Jasper stood on the edge of the muddy playing field. The other boys had streaked off ahead, their red shirts scattering like wildfire across the pitch. He couldn’t hope to catch up, and even if he could they wouldn’t want him to.
It had always been like this. From his very first day at Thorpe Elementary School for Boys, Jasper had stood out as being different. In truth he could see why. The other boys were slim and lean, whereas he was blubbery as a whale. He did try to eat less, to look more normal, but his mum would dish up a second helping and reassure him he was ‘just big boned,’ and his dad would tell him ‘real men’ didn’t ‘eat like sparrows.’
It was starting to rain now, little spots which Jasper first mistook for midges tapping at his skin, but which soon became fat splodges that splashed onto his forehead and plopped down onto his cheeks. He trudged over to the kit bag, pulled out the shin pads and began the painstaking process of attaching them to his chubby legs. He was half way through when he heard a shout.
“Wait!” It was Mister Johnston, the PE teacher. “Not today Barnes, I’m putting you up front.”
Jasper’s mouth fell open and he dropped the shin pad he was holding in his hand onto the soggy ground.
“Williams can go in goal today,” Mister Johnston continued, unperturbed.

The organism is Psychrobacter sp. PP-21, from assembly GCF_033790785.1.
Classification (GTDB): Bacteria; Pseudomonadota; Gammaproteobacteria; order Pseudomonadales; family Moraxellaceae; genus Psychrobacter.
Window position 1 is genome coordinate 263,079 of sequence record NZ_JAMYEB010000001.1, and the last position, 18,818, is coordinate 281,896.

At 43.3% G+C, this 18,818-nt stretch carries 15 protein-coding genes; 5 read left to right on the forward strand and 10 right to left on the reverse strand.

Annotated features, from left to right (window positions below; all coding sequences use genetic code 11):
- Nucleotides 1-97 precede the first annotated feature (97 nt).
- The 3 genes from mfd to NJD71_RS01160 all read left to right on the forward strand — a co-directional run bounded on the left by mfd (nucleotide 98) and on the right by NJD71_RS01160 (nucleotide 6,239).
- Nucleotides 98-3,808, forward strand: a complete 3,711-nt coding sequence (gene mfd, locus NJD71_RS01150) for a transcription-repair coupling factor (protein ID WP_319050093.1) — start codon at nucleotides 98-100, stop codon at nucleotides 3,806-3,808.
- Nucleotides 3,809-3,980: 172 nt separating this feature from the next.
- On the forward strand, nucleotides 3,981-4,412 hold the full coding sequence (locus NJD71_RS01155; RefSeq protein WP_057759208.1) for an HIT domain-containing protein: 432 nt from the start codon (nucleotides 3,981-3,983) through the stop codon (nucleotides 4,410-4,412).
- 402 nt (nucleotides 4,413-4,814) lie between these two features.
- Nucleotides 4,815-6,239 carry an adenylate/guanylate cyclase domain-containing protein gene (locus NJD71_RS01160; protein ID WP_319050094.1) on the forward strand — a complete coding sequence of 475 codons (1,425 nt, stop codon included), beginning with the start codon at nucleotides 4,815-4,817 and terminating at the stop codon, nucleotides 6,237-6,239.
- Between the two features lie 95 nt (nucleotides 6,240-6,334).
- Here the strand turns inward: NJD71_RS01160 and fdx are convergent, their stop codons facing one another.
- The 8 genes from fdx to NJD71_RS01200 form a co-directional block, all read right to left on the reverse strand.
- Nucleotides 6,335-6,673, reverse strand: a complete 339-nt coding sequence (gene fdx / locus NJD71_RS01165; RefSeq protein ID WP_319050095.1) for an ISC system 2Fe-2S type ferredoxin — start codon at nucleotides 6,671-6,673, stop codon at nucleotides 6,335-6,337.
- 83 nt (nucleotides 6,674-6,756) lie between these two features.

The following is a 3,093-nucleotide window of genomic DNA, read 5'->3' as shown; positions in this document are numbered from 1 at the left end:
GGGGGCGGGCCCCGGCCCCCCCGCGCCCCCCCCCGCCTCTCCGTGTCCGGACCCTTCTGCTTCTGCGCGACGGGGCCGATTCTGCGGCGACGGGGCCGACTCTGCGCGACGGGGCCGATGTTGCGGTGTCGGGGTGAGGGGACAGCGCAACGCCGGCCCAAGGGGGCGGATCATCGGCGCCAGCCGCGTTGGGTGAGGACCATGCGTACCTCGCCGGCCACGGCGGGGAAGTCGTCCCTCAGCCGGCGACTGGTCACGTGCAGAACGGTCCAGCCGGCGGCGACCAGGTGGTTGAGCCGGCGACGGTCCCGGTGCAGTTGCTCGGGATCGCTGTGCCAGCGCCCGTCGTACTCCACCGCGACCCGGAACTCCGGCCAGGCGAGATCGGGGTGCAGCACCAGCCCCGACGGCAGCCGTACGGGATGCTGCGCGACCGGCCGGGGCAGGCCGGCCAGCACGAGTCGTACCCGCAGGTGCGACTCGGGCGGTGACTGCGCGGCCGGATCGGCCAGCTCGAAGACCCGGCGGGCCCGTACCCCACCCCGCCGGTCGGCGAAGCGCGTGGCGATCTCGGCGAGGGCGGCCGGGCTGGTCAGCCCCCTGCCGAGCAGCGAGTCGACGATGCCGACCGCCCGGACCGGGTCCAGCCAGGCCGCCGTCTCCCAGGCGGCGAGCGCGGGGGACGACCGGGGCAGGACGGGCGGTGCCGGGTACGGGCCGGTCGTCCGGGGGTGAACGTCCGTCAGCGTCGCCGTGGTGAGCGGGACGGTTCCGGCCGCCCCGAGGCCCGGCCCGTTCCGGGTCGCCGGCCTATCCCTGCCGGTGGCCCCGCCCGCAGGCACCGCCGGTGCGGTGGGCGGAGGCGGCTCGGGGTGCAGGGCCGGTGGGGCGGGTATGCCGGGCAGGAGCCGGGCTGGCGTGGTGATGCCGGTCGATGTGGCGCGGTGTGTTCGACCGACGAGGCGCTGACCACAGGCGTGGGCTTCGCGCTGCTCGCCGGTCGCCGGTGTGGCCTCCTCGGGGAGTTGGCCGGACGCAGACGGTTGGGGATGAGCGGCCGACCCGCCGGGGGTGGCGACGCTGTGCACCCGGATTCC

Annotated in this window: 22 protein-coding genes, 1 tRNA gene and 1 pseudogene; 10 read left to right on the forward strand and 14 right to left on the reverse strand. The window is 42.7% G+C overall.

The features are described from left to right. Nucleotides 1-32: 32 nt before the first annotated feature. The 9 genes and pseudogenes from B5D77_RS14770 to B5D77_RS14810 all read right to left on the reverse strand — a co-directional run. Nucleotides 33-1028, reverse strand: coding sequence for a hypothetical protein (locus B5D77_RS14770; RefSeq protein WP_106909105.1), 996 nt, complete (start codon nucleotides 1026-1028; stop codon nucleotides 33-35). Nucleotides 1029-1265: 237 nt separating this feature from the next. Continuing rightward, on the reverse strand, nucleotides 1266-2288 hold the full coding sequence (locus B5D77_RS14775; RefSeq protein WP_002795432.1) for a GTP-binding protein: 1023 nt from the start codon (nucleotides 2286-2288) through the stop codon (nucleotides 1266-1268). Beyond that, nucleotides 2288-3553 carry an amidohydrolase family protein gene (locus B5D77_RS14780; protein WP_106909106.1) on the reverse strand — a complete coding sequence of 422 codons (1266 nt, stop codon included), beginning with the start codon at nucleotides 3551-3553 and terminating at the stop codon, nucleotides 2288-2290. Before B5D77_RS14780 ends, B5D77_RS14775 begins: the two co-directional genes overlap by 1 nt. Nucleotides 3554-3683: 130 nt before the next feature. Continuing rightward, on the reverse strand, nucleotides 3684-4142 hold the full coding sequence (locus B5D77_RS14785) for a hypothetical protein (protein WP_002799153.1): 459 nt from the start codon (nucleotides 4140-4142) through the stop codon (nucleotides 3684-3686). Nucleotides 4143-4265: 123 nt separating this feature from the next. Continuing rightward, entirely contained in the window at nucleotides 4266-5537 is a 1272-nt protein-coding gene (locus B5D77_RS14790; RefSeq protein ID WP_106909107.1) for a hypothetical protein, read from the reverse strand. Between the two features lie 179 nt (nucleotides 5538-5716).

A ripple of dissent ran through the boys on the pitch.
“But Sir,” Brian Williams went to protest, but Mister Johnston held his hand up in a way that told him this was not up for negotiation. He pointed to the goal, and Brian scowled as he took his allotted place.
Jasper removed the shin pad from his left leg, his mind racing. This was unusual. He always played goalkeeper. It was just the natural order of things – put the fat kid in the goal, he can’t run far or fast enough to be a striker. He’d always just accepted it. Why was he being given this chance?
As he passed Mister Johnston the teacher gave him a conspiratorial wink.
Half an hour later the game was drawing to a close. Jasper, who had tried to grasp the opportunity that had presented itself with both hands, had been thwarted by his lack of stamina and inexperience in any position other than the one to which he was accustomed. He stood at the side of the pitch, bent double and wheezing. He was cold and dirty. Mud clung to his legs with the kind of hope he’d clung to as he’d started out thirty minutes previously. But all was lost.
Suddenly, the ball was coming towards him at speed. Jasper looked around him. He was by far the nearest person to it. He looked towards the goal at the far end of the pitch and did a calculation. If he started running now he might just make it.
So he ran, as if his life depended on it. He ran until he had gone past all the other boys and all that stood between him and the goal was Phil Bardsley, the opposing team’s keeper. Phil’s silver braces flashed in warning as Jasper pulled his leg back and delivered an almighty kick to the ball. But there was nothing that could stop the ball in its trajectory to the back of the net.
And from this moment onwards, Jasper had the strangest feeling that there would be nothing stopping him.